These are not toll-free numbers; callers outside the local calling area are charged for the call at regular long-distance rates. The telephone time-of-day service is used to synchronize clocks and watches and for the calibration of stopwatches and timers. It receives about 2,000 calls per day.
OK, back to Kauai.
At Kokole Point at Mānā, Kauai, the NIST radio station WWVH broadcasts time and frequency information 24 hours per day, 7 days per week to listeners worldwide. (These are the guys who “tell” the time.)
The information broadcast by WWVH includes time announcements, standard time intervals, standard frequencies, UT1 time corrections (time derived by astronomers who monitor the speed of the Earth’s rotation,) a BCD time code (time data is coded binary coded decimal (BCD) digits in the form HH:MM:SS:FF,) geophysical alerts, marine storm warnings and Global Positioning System (GPS) status reports.
Voice announcements are made from WWVH once every minute. The announced time is “Coordinated Universal Time” (UTC). Coordination with the international UTC time scale keeps NIST time signals in close agreement with signals from other time and frequency stations throughout the world.
UTC differs from local time by the number of time zones between your location and the zero meridian (which passes through Greenwich, England.) (In Hawaiʻi, it’s UTC – 10 (the online and telephone time broadcasts are calibrated for Hawaiʻi.))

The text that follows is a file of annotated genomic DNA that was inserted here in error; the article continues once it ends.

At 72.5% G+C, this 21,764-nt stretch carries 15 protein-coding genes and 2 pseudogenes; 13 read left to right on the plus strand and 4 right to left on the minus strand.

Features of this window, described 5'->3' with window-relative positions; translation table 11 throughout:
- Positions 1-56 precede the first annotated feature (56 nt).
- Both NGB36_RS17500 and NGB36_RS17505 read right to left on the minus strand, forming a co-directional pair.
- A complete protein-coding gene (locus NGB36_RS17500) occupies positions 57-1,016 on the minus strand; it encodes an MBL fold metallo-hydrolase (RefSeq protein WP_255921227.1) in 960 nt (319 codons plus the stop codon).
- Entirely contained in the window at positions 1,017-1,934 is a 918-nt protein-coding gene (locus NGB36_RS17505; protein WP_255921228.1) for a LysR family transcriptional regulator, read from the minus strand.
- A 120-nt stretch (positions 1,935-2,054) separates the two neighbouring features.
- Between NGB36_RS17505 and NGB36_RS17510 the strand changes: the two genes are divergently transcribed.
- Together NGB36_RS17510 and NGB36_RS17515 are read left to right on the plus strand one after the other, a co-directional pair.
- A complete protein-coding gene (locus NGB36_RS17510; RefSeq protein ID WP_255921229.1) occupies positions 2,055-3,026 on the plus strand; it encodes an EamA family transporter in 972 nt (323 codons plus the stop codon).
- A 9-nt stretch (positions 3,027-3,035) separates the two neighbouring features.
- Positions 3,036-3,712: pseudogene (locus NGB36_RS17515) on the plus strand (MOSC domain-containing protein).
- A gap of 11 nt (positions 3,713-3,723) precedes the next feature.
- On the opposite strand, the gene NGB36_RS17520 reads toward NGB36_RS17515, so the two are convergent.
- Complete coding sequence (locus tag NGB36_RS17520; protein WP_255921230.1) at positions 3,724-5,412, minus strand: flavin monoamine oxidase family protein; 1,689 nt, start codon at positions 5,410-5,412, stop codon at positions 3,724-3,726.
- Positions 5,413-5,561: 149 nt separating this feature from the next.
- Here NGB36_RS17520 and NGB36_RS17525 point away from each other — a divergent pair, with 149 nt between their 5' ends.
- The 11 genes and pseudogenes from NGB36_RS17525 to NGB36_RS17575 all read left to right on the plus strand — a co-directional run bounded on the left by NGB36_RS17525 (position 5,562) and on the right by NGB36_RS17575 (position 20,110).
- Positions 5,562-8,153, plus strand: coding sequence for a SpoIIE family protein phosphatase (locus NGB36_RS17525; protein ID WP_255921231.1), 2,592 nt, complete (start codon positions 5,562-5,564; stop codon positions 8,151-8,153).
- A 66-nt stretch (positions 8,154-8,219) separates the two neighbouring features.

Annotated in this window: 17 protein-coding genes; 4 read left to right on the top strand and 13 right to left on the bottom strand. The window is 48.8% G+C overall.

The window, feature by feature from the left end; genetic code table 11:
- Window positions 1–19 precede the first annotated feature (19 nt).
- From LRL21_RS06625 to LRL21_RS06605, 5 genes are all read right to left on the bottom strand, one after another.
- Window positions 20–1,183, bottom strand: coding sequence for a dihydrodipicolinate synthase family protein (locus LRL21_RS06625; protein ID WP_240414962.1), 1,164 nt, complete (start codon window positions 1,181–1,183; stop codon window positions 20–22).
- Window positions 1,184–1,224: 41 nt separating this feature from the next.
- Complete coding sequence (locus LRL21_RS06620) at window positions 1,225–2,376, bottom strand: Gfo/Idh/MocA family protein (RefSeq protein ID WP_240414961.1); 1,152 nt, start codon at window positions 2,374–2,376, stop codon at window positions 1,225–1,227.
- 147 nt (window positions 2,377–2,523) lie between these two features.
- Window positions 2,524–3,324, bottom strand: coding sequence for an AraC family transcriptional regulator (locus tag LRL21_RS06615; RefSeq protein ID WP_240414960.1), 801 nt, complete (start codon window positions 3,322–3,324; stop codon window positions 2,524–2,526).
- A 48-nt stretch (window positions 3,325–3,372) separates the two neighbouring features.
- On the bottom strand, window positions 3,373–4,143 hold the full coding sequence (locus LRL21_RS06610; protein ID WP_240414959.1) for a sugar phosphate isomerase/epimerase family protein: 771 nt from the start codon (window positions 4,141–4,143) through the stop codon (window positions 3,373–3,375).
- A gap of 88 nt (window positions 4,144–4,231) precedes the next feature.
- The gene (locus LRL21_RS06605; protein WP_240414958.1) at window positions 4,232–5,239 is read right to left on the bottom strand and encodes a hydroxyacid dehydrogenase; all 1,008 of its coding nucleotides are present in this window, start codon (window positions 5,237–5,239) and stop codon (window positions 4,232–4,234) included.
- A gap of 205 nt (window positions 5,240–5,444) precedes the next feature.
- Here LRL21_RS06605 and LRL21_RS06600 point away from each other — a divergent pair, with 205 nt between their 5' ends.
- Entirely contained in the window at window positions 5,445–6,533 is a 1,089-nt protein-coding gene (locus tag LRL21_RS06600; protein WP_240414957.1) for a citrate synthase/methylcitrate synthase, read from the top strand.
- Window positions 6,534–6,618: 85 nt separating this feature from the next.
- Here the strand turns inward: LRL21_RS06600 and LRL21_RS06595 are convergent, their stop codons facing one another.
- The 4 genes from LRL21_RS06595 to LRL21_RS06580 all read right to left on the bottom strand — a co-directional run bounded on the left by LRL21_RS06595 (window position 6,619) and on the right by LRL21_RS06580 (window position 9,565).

UTC is a 24-hour clock system. When local time changes from Daylight Saving to Standard Time, or vice versa, UTC does not change. However, the difference between UTC and local time may change by 1-hour. UTC runs at an almost perfectly constant rate, since its rate is based on cesium atomic frequency standards.
In addition to the time-related data, NOAA uses WWVH to broadcast geophysical alert messages that provide information about solar terrestrial conditions. Marine storm warnings are broadcast for the Atlantic and Pacific oceans and the Gulf of Mexico. The National Weather Service provides the storm warning information. (This information is broadcast at specific time intervals in each hour.)
Another critical function of the WWV system (especially for Hawaiʻi) is keeping the clocks on the GPS satellites in sync. GPS technology requires very accurate timekeeping as the difference in radio signal arrival is a big part of fixing your location. Without WWVH, the GPS system would drift off and lots of transportation and related functions would be affected (airplanes, ships, self-driving cars, etc.)
WWVH began operation on November 22, 1948 at Kihei on the island of Maui (the site now houses the Hawaiian Islands Humpback Whale National Marine Sanctuary offices.) In July 1971, the station moved to its current location, near Kekaha, Kauai.
For those wondering why these two facilities, that are west of the Mississippi River, have call signs that start with “W” (typically, station call signs west of the Mississippi start with “K” and those east start with “W,”) the time station’s early location was in Washington, DC (May 1920) – when it moved to Fort Collins (1966,) it kept the call sign. For consistency, Kauai followed the call sign pattern.